Wade v. Astrue

Filing 17

-CLERK TO FOLLOW UP- DECISION AND ORDER granting 10 Commissioner's Motion for Judgment on the Pleadings; denying 11 Plaintiff's Motion for Judgment on the Pleadings; and dismissing the Complaint in its entirety with prejudice. (Clerk to close case.) Signed by Hon. Michael A. Telesca on 7/9/15. (JMC)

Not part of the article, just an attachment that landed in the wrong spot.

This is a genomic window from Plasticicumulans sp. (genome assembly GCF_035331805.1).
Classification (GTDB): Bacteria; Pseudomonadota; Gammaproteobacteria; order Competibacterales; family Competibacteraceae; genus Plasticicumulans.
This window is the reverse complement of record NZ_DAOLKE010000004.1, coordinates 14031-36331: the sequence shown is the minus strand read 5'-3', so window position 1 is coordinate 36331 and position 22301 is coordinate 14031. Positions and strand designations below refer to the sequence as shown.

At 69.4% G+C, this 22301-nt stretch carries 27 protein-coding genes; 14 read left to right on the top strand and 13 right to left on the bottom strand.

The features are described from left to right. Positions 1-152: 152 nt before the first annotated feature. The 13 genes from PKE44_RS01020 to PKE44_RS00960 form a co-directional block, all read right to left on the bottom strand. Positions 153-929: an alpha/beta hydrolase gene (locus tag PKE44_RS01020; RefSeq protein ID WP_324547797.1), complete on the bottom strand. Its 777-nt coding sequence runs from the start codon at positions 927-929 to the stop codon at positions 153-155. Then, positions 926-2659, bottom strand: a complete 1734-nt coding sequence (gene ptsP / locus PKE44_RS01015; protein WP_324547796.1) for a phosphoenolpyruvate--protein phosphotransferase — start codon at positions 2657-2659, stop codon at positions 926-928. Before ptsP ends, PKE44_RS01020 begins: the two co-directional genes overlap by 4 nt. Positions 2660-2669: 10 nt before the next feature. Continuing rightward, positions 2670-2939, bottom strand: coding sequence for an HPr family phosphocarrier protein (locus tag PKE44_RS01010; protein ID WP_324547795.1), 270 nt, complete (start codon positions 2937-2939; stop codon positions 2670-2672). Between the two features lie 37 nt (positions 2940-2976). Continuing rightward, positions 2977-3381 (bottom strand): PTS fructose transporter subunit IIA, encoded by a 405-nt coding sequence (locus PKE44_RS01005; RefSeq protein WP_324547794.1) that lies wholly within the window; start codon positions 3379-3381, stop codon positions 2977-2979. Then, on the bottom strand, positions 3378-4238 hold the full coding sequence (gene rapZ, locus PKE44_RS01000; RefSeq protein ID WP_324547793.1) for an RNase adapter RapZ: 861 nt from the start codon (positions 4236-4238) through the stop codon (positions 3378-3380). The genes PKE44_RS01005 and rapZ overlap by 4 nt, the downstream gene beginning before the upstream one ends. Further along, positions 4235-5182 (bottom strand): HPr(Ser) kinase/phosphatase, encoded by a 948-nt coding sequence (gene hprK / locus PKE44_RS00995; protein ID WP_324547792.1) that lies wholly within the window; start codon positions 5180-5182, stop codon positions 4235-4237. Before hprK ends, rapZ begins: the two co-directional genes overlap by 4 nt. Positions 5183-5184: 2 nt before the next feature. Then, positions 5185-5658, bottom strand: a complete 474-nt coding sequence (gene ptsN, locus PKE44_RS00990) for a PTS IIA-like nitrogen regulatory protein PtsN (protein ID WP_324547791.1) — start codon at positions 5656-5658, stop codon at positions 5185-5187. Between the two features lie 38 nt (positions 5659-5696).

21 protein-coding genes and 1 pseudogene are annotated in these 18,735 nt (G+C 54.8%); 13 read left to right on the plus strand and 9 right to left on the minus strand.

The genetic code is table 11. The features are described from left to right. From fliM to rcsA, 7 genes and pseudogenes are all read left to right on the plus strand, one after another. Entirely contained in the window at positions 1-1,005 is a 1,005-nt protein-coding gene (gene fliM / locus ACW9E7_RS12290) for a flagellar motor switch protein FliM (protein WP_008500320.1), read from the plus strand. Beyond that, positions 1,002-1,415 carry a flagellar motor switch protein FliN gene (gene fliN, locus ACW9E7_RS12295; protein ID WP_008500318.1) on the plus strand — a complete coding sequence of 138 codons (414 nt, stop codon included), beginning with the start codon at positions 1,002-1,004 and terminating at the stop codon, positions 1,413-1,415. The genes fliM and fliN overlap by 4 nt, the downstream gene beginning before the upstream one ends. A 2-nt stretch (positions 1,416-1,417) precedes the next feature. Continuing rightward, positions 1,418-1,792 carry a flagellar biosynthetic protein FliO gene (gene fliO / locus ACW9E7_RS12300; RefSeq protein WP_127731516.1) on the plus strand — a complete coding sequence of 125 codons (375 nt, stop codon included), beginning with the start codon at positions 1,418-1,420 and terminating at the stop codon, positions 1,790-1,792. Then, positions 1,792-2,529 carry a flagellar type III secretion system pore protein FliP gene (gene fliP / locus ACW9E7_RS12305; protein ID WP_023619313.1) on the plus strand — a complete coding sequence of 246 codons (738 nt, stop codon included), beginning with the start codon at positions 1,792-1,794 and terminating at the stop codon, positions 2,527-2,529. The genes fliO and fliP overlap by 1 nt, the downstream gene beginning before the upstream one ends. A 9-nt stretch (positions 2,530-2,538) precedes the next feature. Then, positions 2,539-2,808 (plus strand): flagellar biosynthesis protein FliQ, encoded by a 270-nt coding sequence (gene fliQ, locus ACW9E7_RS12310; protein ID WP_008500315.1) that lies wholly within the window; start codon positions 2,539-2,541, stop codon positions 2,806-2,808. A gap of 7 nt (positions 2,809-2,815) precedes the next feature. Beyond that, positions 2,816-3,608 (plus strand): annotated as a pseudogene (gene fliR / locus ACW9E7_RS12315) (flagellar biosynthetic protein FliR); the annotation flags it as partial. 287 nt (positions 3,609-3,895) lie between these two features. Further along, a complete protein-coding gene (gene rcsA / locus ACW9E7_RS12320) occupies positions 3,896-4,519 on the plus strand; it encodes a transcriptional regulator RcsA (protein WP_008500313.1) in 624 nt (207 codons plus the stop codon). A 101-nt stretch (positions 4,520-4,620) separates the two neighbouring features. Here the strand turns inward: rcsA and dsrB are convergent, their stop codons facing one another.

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UNITED STATES DISTRICT COURT WESTERN DISTRICT OF NEW YORK PETRIKA WADE, Plaintiff, 12-CV-1126(MAT) DECISION and ORDER v. CAROLYN W. COLVIN, Commissioner of Social Security,1 Defendant. INTRODUCTION Petrika Wade, ("Plaintiff"), who is represented by counsel, brings this action pursuant to the Social Security Act (“the Act”), seeking review of the final decision of the Commissioner of Social Security (“the Commissioner”) denying her application for Supplemental Security Income (“SSI”). This Court has jurisdiction over the matter pursuant to 42 U.S.C. § 1383(c)(3). Presently before the Court are the parties’ motions for judgment on the pleadings pursuant to Rule 12(c) of the Federal Rules of Civil Procedure. Dkt. ##10, 11. BACKGROUND Plaintiff protectively filed an application for SSI June 12, 2009, alleging disability beginning April 13, 2008 due to human immunodeficiency virus (“HIV”), rheumatoid arthritis, multiple joint pain, chronic interstitial cystitis, endometriosis, 1 Carolyn M. Colvin is automatically substituted for the previously named Defendant Michael Astrue pursuant to Fed.R.Civ.P. 5(d). The Clerk of the Court is requested to amend the caption accordingly. depression, anxiety, and schizophrenia. T. 136-38, 155. Her initial application was denied, and a video hearing followed before Administrative Law Judge (“ALJ”) Stanley Chin on March 1, 2011. T. 9-28, 68-69. Plaintiff, who appeared with counsel, testified at the hearing, as did vocational expert Estelle Davis. T. 9-28, 123-25. In applying the familiar five-step sequential analysis, as contained in the administrative regulations promulgated by the Social Security Administration (“SSA”), see 20 C.F.R. §§ 404.1520, 416.920; Lynch v. Astrue, No. 07-CV-249, 2008 WL 3413899, at *2 (W.D.N.Y. Aug. 8, 2008) (detailing the five steps), the ALJ found: (1) Plaintiff did not engage in substantial gainful activity since June 12, rheumatoid 2009; (2) arthritis, she had the depression, severe impairments anxiety, and of HIV, schizophrenia; (3) his impairments did not meet or equal the Listings set forth at 20 C.F.R. 404, Subpt. P, Appx. 1, and that she retained the residual functional capacity (“RFC”) to perform medium work while avoiding exposure to cold, heat, wetness, humidity, and excessive noise, and limited to simple routine and repetitive tasks performed in a work environment free of fast-paced production requirements, involving only simple work-related decisions and routine work changes, and occasional interaction with the public; (4) Plaintiff could not perform any past relevant work; and (5) there was other work that existed in significant numbers in the national economy that Plaintiff could perform. T. 41-47. 2 The ALJ’s determination that Plaintiff was not disabled under the Act was issued on March 16, 2011, and became the final decision of the Commissioner when the Appeals Council denied Plaintiff’s request for review on September 25, 2012. T. 1-3. This action followed. Dkt.#1. The Commissioner now moves for judgment on the pleadings asserting that the ALJ’s decision was supported by substantial evidence and was based upon the application of correct legal standards. Comm’r Mem. (Dkt.#10-1) 22-29. Plaintiff has filed a cross-motion alleging that the ALJ’s residual functional capacity analysis was flawed, the credibility assessment was not supported by substantial evidence, and the vocational expert testimony could not provide substantial evidence to support the ALJ’s finding of no disability. Pl. Mem. (Dkt. #11-1) 8-18. DISCUSSION I. Scope of Review A federal court should set aside an ALJ decision to deny disability benefits only where it is based on legal error or is not supported by substantial evidence. Balsamo v. Chater, 142 F.3d 75, 79 (2d Cir. 1998). “Substantial evidence means such relevant evidence as a reasonable mind might accept as adequate to support a conclusion.” Green–Younger v. Barnhart, 335 F.3d 99, 106 (2d Cir. 2003) (internal quotation marks omitted). 3 II. Relevant Medical Evidence A. Treating Sources Plaintiff received medical treatment at Evergreen Health Services (“Evergreen”) from October, 2006 through February, 2011. T. 222-300, 515-62, 673-714. Initially she presented with HIV, insomnia, and reported a history of Medications schizophrenia were Albuterol, and moderate Flovent, asthma. Valtrex, T. 222-23. Prednisone, and Meloxicam. T. 224. Plaintiff was assessed with HIV, insomnia, and schizophrenia in remission. T. 224-25. At that time Plaintiff’s CD4 cell count was 729 and viral load was 2970.2 T. 243. Plaintiff began outpatient mental health treatment at Horizon Corporation (“Horizon”) in 2008. T. 300-32. In July, 2008, she reported using marijuana, powder cocaine, and alcohol in the past 3 months. T. 439. She had recently been placed in jail, prompting the involvement of Child Protective Services. Id. Plaintiff reported continued insomnia and increased anxiety with racing thoughts in October, 2008. T. 286, 296. Plaintiff was 2 The extent of immune suppression correlates with the level of the CD4 count. Generally, when the CD4 count is below 200, the susceptibility to opportunistic infection is greatly increased. See 20 C.F.R. Pt. 404, Subpt. P, Appx. 1, § 14.00(F)(2). Viral load tests quantify the amount of HIV present. Id., § 14.00(F)(1)(a)(ii). A viral load of below 10,000 is low for HIV patients not on treatment, and below 50 is undetectable. See The basics CD4 and viral load, available at www.aidsmap.com/.../file/.../CD4_and_viral_load_pdf.pdf (last accessed July 8, 2015). A higher CD4 count and lower viral load are generally desirable. 4 assessed with HIV and insomnia, and was prescribed Ambien. T. 289. During this time her CD4 was 484 and viral load was 853 without antiretroviral therapy (“ARV”). T. 286. A psychiatric assessment from Horizon dated November 11, 2008, indicated diagnoses of psychotic disorder, NOS; schizophrenia by history; marijuana dependance; cocaine and alcohol abuse; HIV positive; rheumatoid arthritis; asthma; seasonal allergies; and endometriosis. T. 306. Id. Plaintiff was prescribed Abilify and Benadryl. Id. She refused antipsychotic medications, Zyprexa and Risperdal, because of concerns regarding side effects and overdose. Id. The attending doctor noted that Plaintiff “was not taking [Zyprexa] as prescribed so it is unclear whether the side effects that she was experiencing on it were from the Zyprexa or her lengthy history of chemical dependancy.” T. 305. A Horizon Mental Health Comprehensive Assessment from April, 2009, indicated that Plaintiff reported paranoia, she was isolating, had increased sleep and appetite, and was depressed because her children were placed in foster care. T. 392. She also reported past visual hallucinations and hearing voices. Id. Plaintiff was diagnosed with schizophrenia by history; psychotic disorder NOS; and cannabis dependancy, alcohol abuse, and cocaine abuse. Id. In a Medical Examination for Employability Assessment dated June 2, 2009, Dr. Kristen Ahrens opined that Plaintiff would be moderately limited in understanding and remembering instructions, 5 carrying out instructions, maintaining attention and concentration, making simple decisions, and functioning in a work setting at a consistent pace. T. 358. Plaintiff would be very limited in interacting appropriately with others and maintaining socially appropriate behavior. Id. She had no limitations in physical functioning or in her ability to maintain standards of personal hygiene and grooming. Id. In July, 2009, Plaintiff reported depression following a family court appearance during which she relinquished rights to her children. T. 407. She had no intent to harm herself or others. Id. In the following weeks, she appeared nervous and depressed, and reported a recent panic attack. T. 403, 406. In February, 2010, Plaintiff’s CD4 count was 496 and viral load was 629. anxiety, depression, demeanor, and T. 679. thought Psychologically, and sleep functions she was disturbance; were normal. and T. negative her for affect, 676-77. She reported that she previously had good pain relief from Mobic, but more recently had to take two per day for partial relief. T. 679. At a follow-up appointment at Horizon on March 31, 2010, Plaintiff reported experiencing “terrifying nightmares.” T. 650. She denied suicidal thoughts, hallucinations, and substance abuse. Id. Her viral load had decreased and CD4 count has increased. Id. In May, 2010, Plaintiff was stable, seeing a mental health counselor, and her psychiatric findings were negative. T. 679-81. 6 An annual examination at Evergreen dated August 3, 2010, revealed that Plaintiff’s joint pain was stable on Mobic, and she had no imaging done and was not currently in pain. T. 687. Her mental health status was stable, and her remaining examination results were unremarkable except for a finding of moderate obesity. T. 690. Her residual schizophrenic disorder was assessed as in remission. Id. X-rays of Plaintiff’s lumbosacral spine taken September 23, 2010, showed no acute bony fracture, dislocation, or focal significant pathologic sclerosis or lysis. T. 727. Evergreen treatment notes dated October 5, 2010, indicated that Plaintiff complained of rash and low back pain. T. 692. Her physical and except for moderate obesity. medication for psychiatric T. evaluations 695. She was were normal, prescribed hypertension and laboratory work was ordered. Id. The following month, Plaintiff’s CD4 count was 512 and viral load was 206 without ARV. T. 696. The Nurse Practitioner noted that Plaintiff’s counts remained stable. Id. A Horizon Treatment Plan dated December 19, 2010, indicated that Plaintiff had resolved her family and legal problems, and was currently sober. T. 656-57. With regard to her psychosis diagnoses, Plaintiff was to continue to see a doctor to maintain low symptoms. T. 656. Throughout her treatment at Horizon, Plaintiff was assessed 7 a Global Assessment of Functioning (“GAF”) between 50 and 55.3 T. 306-32, 401-67, 629-662. A follow-up visit at Evergreen on January 6, 2011, revealed no new findings and unremarkable examination results. T. 701-04. She was referred to physical therapy upon complaints of low back pain. T. 704. Her most recent lab results indicated a CD4 count of 461 and viral load of 413. B. Consultative Examinations Plaintiff underwent a consultative psychiatric evaluation by Thomas Ryan, Ph.D., on October 26, 2009. T. 564-68. She reported difficulty sleeping, irritability, and social withdrawal. T. 564. She told Dr. Ryan that she was depressed because she did not have her children, who were apparently removed to foster care due to neglect. Id. Plaintiff reported anxiety, and stated that she had hallucinated in the past but does not with medication. T. 565. She demonstrated somewhat poor insight and judgment on examination, and the remainder of her mental status examination was unremarkable. T. 566. Dr. Ryan opined that Plaintiff demonstrated no significant limitations with regard to work-related skills, but may have a 3 The GAF Scale is a 100–point metric used to rate overall psychological, social, and occupational functioning on a hypothetical continuum of mental-health illness. See Am. Psychiatric Ass'n, Diagnostic & Statistical Manual of Mental Disorders (“DSM”) 32, 34 (4th ed. text revision 2000). A GAF score of 41 to 50 corresponds with “any serious impairment in social, occupational, or school functioning (e.g., no friends, unable to keep a job),” while a score of 51-60 indicates “moderate symptoms (e.g., flat affect and circumlocutory speech, occasional panic attacks) or moderate difficulty in social, occupational, or school functioning (e.g., few friends, conflicts with peers or co-workers).” Id. at 34 8 moderate limitation in her ability to perform complex tasks, make adequate decisions, and relate with others. Her ability to deal with stress was impaired. T. 566-67. Dr. Ryan concluded that Plaintiff’s psychiatric problems may interfere to some degree on a daily basis. T. 567. Diagnoses were cannabis abuse, reported in remission, and schizoaffective disorder. Id. Continued counseling was recommended and prognosis was fair with treatment. Id. Dr. Nikita Dave conducted an internal medicine examination on October 26, 2009. T. 569-73. Plaintiff reported that she had rheumatoid arthritis since she prescribed medication except for drugs was 21, but had never been nonsteroidal anti-inflammatory (“NSAIDS”). T. 569. She was diagnosed as HIV positive three years prior, but did not take ARV medication. Id. Plaintiff was treated for depression and schizophrenia since 2000, and experienced asthmatic symptoms since 1995. Id. Plaintiff’s daily activities included cooking 14-16 times per week, cleaning, shopping, and doing laundry. T. 570. She performed child care and self care, and her hobbies were watching television, reading, and listening to the radio. Id. Her physical examination was normal, except for trace bilateral shin pitting edema and reduced range of motion of the internal hip were noted. T. 572. Diagnoses were endometriosis; schizophrenia HIV positive and not depression; requiring asymptomatic medication; genital herpes on medications; rheumatoid arthritis per claimant; asthma, stable; and chronic tobacco use. T. 573. 9 Dr. Dave assessed mild to moderate limitations for repetitive gross motor manipulation using hands; mild to moderate limitations for repetitive squatting, crouching, and kneeling; and no limitations from asthma as Plaintiff currently smoked. Id. State Agency review psychiatrist H. Tzetzo reviewed the medical evidence on November 3, 2009, and assessed that Plaintiff would have mild restriction of activities of daily living; moderate difficulties in maintaining social functioning; moderate difficulties in maintaining concentration, persistence, or pace; and no episodes of deterioration of extended duration. T. 584. III. Non-Medical Evidence Plaintiff was 30-years old at the time of her application and had obtained a general education diploma. T. 161, 164, 174. In a Disability Report from July, 2009, Plaintiff reported that she became unable to work on June 1, 2006 due to her symptoms of depression and arthritis, particularly in colder weather. T. 155. It was difficult for her to grab/hold objects, her legs and hips cramped up, and she had dizziness and difficulty concentrating. Id. With regard to her asthma, Plaintiff’s symptoms were triggered by dust, extreme cold, and seasonal changes. T. 170. She took medication and used an inhaler and nebulizer occasionally, and had not been hospitalized for asthma symptoms within the past 12 months. Id. At her disability hearing, Plaintiff testified that she last worked in the food department of a convenience store in April of 10 2008. T. 13-14. She admitted to past drug use, including marijuana in the previous month. T. 14. She lived with her fiancé and his son in a house, along with a dog and cat. She stated that she only got out of bed to go to appointments or to get up to use the bathroom. T. 16. About three days per week Plaintiff shopped, cooked, cleaned, and helped care for the pets. T. 15-16. Plaintiff alleged panic attacks every time she left the house alone, and that she got nervous around crowds of people other than her family. T. 17, 21. She would sometimes start crying while watching television. T. 18. With regard to her back pain, Plaintiff told the ALJ that she was going to physical therapy, and that she could sit for 2 hours before getting up and for about 4-5 hours total. T. 19. Her medications, which included Seroquel and Zyprexa, made her tired and put her in a “zombie state” so that she could not focus. T. 20. Blood pressure medication required frequent bathroom breaks. Id. She stated that her psychiatric symptoms improved since she stopped using drugs and alcohol on a regular basis. Id. Vocational expert Estelle Davis testified that Plaintiff’s past jobs ranged from skilled to unskilled, and were performed at the light exertional level. There were no transferrable skills from any of Plaintiff’s past jobs. T. 23-24. The ALJ posed a hypothetical to Ms. Davis regarding an individual of Plaintiff’s age, with the same educational and work experience that could lift 50 pounds occasionally and 25 11 pounds frequently, and could stand/walk/sit for 6 hours in an 8-hour work day with normal breaks. The individual would be further limited in avoiding concentrated exposure to cold, extreme heat, wetness, humidity, and excessive noise; with only moderate exposure to moving machinery or unprotected heights; and could perform simple, routine, repetitive tasks in a work environment free of fast-paced production requirements and involving only simple work-related decisions and routine workplace changes and occasional interaction with the public. T. 23. Ms. Davis responded that such an individual could perform Plaintiff’s past job as a hotel cleaner, as well as the jobs of assembly, packer sorter, and hand packager. T. 25. Such an individual could not maintain employment if she would be off-task for 20% of the day. T. 26-27. IV. The decision of the Commissioner was supported by substantial evidence. A. Residual Functional Capacity Analysis Plaintiff first contends that the ALJ erred in finding Plaintiff capable of medium work with additional mental limitations. Pl. Mem. 8-15; T. 43. Although the determination of a claimant's RFC is reserved for the Commissioner, see 20 C.F.R. § 416.927(e)(2), an RFC assessment “is a medical determination that must be based on probative medical evidence of record.... Accordingly, an ALJ may not substitute his own judgment for competent medical opinion.” Lewis v. Comm'r of 12 Soc. Sec., No. 00 CV 1225, 2005 WL 1899399, *3 (N.D.N.Y. Aug. 2, 2005) (citing Rosa v. Callahan, 168 F.3d 72, 79; Balsamo v. Chater, 142 F.3d 75, 81 (2d Cir. 1998) (citation omitted)). An ALJ may not “pick and choose” from the medical evidence only those parts that favor a finding of no disability. E.g., Lynch v. Astrue, No. 09–CV–623, 2011 WL 2516213, at *8 (W.D.N.Y. June 21, 2011) (citations omitted). 1. Physical RFC Plaintiff avers that the ALJ should have found limitations in handling or fingering based on the findings of consultative examiner Dr. Dave, who opined that Plaintiff would have mild to moderate limitations for repetitive gross motor manipulation. Pl. Mem. 9; T. 573. Here, the ALJ gave Dr. Dave’s opinion “little weight” because there was little objective evidence suggesting that Plaintiff had such limitations. T. 46. The Court agrees. Plaintiff alleged a “small problem” with her left hand due to arthritis. T. 19. The medical records, including Dr. Dave’s examination findings, did not establish that Plaintiff’s left hand presented a condition resulting in any significant deficits in handling or fingering. Although a nodule was present on the left wrist on May 28, 2008, and Plaintiff was assessed with a bone spur of the left hand in October, 2008, the balance of the record evidence does not support Dr. Dave’s opinion. T. 275, 294. Notably, Dr. Dave found that Plaintiff’s hand and finger dexterity was 13 intact, grip strength was 5/5 bilaterally and there was no gross hand, knee, ankle, or foot deformities. T. 572-73. Treatment notes from Evergreen over the course of several years also show that Plaintiff consistently had no radiating pain, numbness, or range of motion limitations; normal range of motion in all muscle groups with no limb or joint pain; and negative findings for arthralgia, joint stiffness, limb pain, and myalgias. T. 224, 226, 255, 258, 526, 534, 572, 690, 694, 699, 703. Her rheumatoid arthritis was treated with NSAID medications, which generally provided good relief. T. 262, 269, 569, 670. indicated some degenerative Finally, x-rays of the left hand changes, but no acute articular abnormalities. T. 208. The record therefore contained ample medical evidence for the ALJ to assess the extent of Plaintiff’s handling and fingering limitations, and there was no reason for the ALJ to re-contact her treating sources on this issue. See 20 C.F.R. §§ 416.912(e), 416.927(e)(2)(iii) (ALJ required to re-contact treating physicians or obtain consultative examinations where the information received is inadequate to determine whether claimant is disabled); Pl. Mem. 10-12. In a related argument, Plaintiff claims that the ALJ erred in not articulating a function-by-function basis on the issue of Plaintiff’s manipulative limitations. Pl. Mem. 10. In determining a plaintiff's RFC, the ALJ must identify the individual's functional limitations or restrictions and assess his 14 or her work-related abilities on a function-by-function basis, including mental capabilities such as understanding, remembering, carrying out instructions, and responding appropriately to supervision. See Social Security Ruling (“SSR”) 96–8p, 1996 WL 374184 (S.S.A. 1996); 20 C.F.R. §§ 404.1545, 416.945. However, an explicit function-by-function analysis is not required. “Where an ALJ's analysis at step four regarding a claimant's functional limitations and restrictions affords an adequate basis for meaningful judicial review, applies the proper legal standards, and is supported by substantial evidence such that additional analysis would be unnecessary or superfluous,” remand is not necessary. Cichocki v. Astrue, 729 F.3d 172, 177 (2d Cir. 2013) (“The relevant inquiry is whether the ALJ applied the correct legal standards and whether the ALJ's determination is supported by substantial evidence.”). Such is the case here, where the ALJ’s residual functional capacity assessment with associated limitations was consistent with the Plaintiff's extensive medical records, diagnostic imaging tests, activities of daily living, and her own testimony regarding her symptoms. 2. Plaintiff relying upon Mental RFC also the challenges medical psychiatrist at Horizon. the source ALJ’s mental statement by RFC finding, her treating Pl. Mem. 12. Treating source Dr. Ahrens opined that Plaintiff was “very limited” in 3 of 8 functional areas, and “moderately limited” in 5. 15 T. 358. The ALJ accorded little weight to Dr. Ahrens’ opinion that Plaintiff was very limited in her ability to interact with others and to maintain socially appropriate behavior without exhibiting behavior extremes. T. 46. Finding, however, that Plaintiff did have moderate limitations in interacting appropriately with others and maintaining socially limitations in to appropriate the residual behaviors, he factored functional capacity these analysis, ultimately determining that Plaintiff would be limited to simple, routine, and repetitive tasks in an environment free of fast-paced production requirements, and involving only simple work-related decisions and routine work pace changes with occasional interaction with the public. T. 43. He therefore incorporated the portion of Dr. Ahrens’ assessment that was supported by the record into his RFC determination. Treatment notes show that Plaintiff’s mental health status was routinely stable and that her schizophrenic disorder was both residual and in remission. T. 267, 300-32. Plaintiff appeared “quite functional” in August, 2008; denied all psychoses and depression in December, 2008; stated that she felt stable on Abilify and able to handle her current financial stresses in April of 2009; and reported “overall feeling well” in July, 2009. T. 300-32, 406-09. In August, 2009, Plaintiff was sober, compliant with medication, and demonstrated better insight and judgment. T. 635. Although she was “sad” and “quiet” at her follow-up appointments due to losing custody of her children, she did not 16 demonstrate overt psychosis and was not suicidal, and remained drug-free. T. 638, 641. In November, she reported feeling “good,” with more motivation and energy, and no depression. T. 644. The record overall thus indicates that upon examination, Plaintiff’s affect and demeanor were appropriate, psychomotor function, speech pattern, thought, and perception were normal. T. 275, 538, 541, 547, 676-77, 690. Despite Plaintiff’s family and legal stressors thoughts, crying and related spells, depression, mood swings, she denied sadness, suicidal and sleep disturbance. T. 277, 519, 526, 632. Because Dr. Ahrens’ restrictive opinion was contradicted by the majority of the medical record, any challenge Plaintiff brings pursuant to the “treating physician rule” must also fail. See generally 20 C.F.R. §§ 416.927(c) (2), 404.1527(c)(2) (treating physician's opinion is entitled to controlling weight where it “is well-supported by medically acceptable clinical and laboratory diagnostic techniques and is not inconsistent with the other substantial evidence in [the] case record.”); see also Snell v. Apfel, 177 F.3d 128, 133 (2d Cir. 1999) (“the less consistent [the treating source opinion] is with the record as a whole, the less weight it will be given.”) For all of these reasons, the Court finds that the ALJ properly considered the evidence and provided an adequate explanation for his residual functional capacity determination. His 17 decision was therefore supported by substantial evidence in the record. B. Credibility Assessment Next, appropriate Plaintiff alleges standards set that forth the in ALJ did SSR 96–7p not apply and 20 the C.F.R. § 404.1529 in assessing Plaintiff’s credibility. Pl. Mem. 15-18. To establish disability, there must be more than subjective complaints. There must impairment, demonstrable be an underlying by medically physical acceptable or mental clinical and laboratory diagnostic techniques that could reasonably be expected to produce the symptoms alleged. 20 C.F.R. § 416.929(b); accord Gallagher v. Schweiker, 697 F.2d 82, 84 (2d Cir. 1983). When a medically determinable impairment exists, objective medical evidence must be considered in determining whether disability exists, whenever such evidence is available. 20 C.F.R. § 416.929(c)(2). If the claimant's symptoms suggest a greater restriction of function than can be demonstrated by objective medical evidence alone, consideration is given to such factors as the claimant's daily activities; the location, duration, frequency and intensity of pain; precipitating and aggravating factors; the type, dosage, effectiveness, and adverse side-effects of medication; and any treatment or other measures used to relieve pain. 20 C.F.R. § 416.929(c)(3); see SSR 96–7p, (July 2, 1996), 1996 WL 374186, at *7. It is well within the Commissioner's discretion to evaluate the credibility of Plaintiff's testimony and 18 render an independent judgment in light of the medical findings and other evidence regarding the true extent of symptomatology. Mimms v. Sec’y, 750 F.2d 180, 186 (2d Cir. 1984); Gernavage v. Shalala, 882 F.Supp. 1413, 1419 (S.D.N.Y. 1995). “If the ALJ decides to reject subjective testimony concerning pain and other symptoms, he must do so explicitly and with sufficient specificity to enable the Court to decide whether there are legitimate reasons for the ALJ's disbelief and whether his determination is supported by substantial evidence.” Brandon v. Bowen, 666 F.Supp. 604, 608 (S.D.N.Y. 1987) (citing, inter alia, Valente v. Sec’y, 733 F.2d 1037, 1045 (2d Cir. 1984); footnote omitted). Here, the ALJ found that Plaintiff’s subjective complaints were inconsistent functional frowned-upon capacity with the previously-determined assessment. boilerplate residual T. language 45. Despite using in his decision, the the ALJ's credibility determination was nonetheless supported by substantial evidence. Following the credibility determination, the ALJ discussed each of Plaintiff’s impairments and their effects on her ability to work. T. 45. Among other things, the ALJ noted that Plaintiff’s HIV was controlled;4 her back pain was unsupported by diagnostic 4 The ALJ erroneously noted that Plaintiff’s HIV was “well controlled by medication.” In fact, Plaintiff’s lab results throughout the course of her treatment at Evergreen indicated that her CD4 and viral load were stable without ARV medication. 19 imaging tests and physical examinations; her rheumatoid arthritis, though a severe impairment, found little support in the record, including x-rays of the hands; and, with regard to her asthma, the majority of the chest x-rays were unremarkable and Plaintiff continued to smoke. Id. The mental objective medical record also undermined Plaintiff’s claims of disabling mental impairments. Id. She testified that her substance abuse was in remission, and the treatment notes indicated that her residual schizophrenia was controlled by medication. Id. Finally, the ALJ noted that these impairments had little impact on Plaintiff’s activities of daily living. Id. The ALJ statements considered concerning the her medical symptoms evidence, and alleged Plaintiff’s functional limitations, and her activities of daily living in assessing her credibility. Accordingly, the credibility determination here was proper. See Diakogianis v. Astrue, 975 F.Supp.2d 299, 318–19 (W.D.N.Y. 2013) (determining the ALJ's credibility assessment was supported by substantial evidence where the ALJ assessed the plaintiff's subjective complaints “in the context of a comprehensive review of the entire medical record,” despite the use of the boilerplate language that the plaintiff's complaints were “inconsistent with the above residual functional capacity”); Luther v. Colvin, No. 12–CV–6466, 2013 WL 3816540, at *7–8 (W.D.N.Y. July 22, credibility 2013) (finding despite ALJ properly boilerplate 20 assessed language in plaintiff's opinion that plaintiff's alleged symptoms were “inconsistent with the above residual functional capacity”); Abdulsalam v. Comm'r, No. 12–CV–1632, 2014 WL 420465, at *7 (N.D.N.Y. Feb. 4, 2014) (“this erroneous boilerplate language does not merit remand if the ALJ offers specific reasons to disbelieve the claimant's testimony”) (internal quotation omitted). The Court finds that the ALJ's credibility determination was proper as a matter of law and supported by substantial evidence in the record. C. Vocational Expert Testimony Plaintiff avers that because the ALJ’s residual functional capacity analysis was flawed, the hypothetical posed to the vocational expert was incomplete and therefore was not supported by substantial evidence. Pl. Mem. 18-19. The Court has rejected all of Plaintiff’s previous arguments and finds that the ALJ’s residual functional capacity finding was supported by substantial evidence. Having reached this determination, the Court finds no error in the ALJ’s step five conclusion. See Wavercak v. Astrue, 420 Fed.Appx. 91, 95 (2d Cir. 2011) (“[b]ecause we have already concluded that substantial record evidence supports the RFC finding, we necessarily reject [plaintiff's] vocational expert challenge”). CONCLUSION For the foregoing reasons, the Commissioner’s motion for judgment on the pleadings (Dkt.#10) is granted, and Plaintiff’s 21 cross-motion (Dkt.#11) is denied, and the complaint is dismissed in its entirety with prejudice. ALL OF THE ABOVE IS SO ORDERED. S/Michael A. Telesca MICHAEL A. TELESCA United States District Judge Dated: Rochester, New York July 9, 2015 22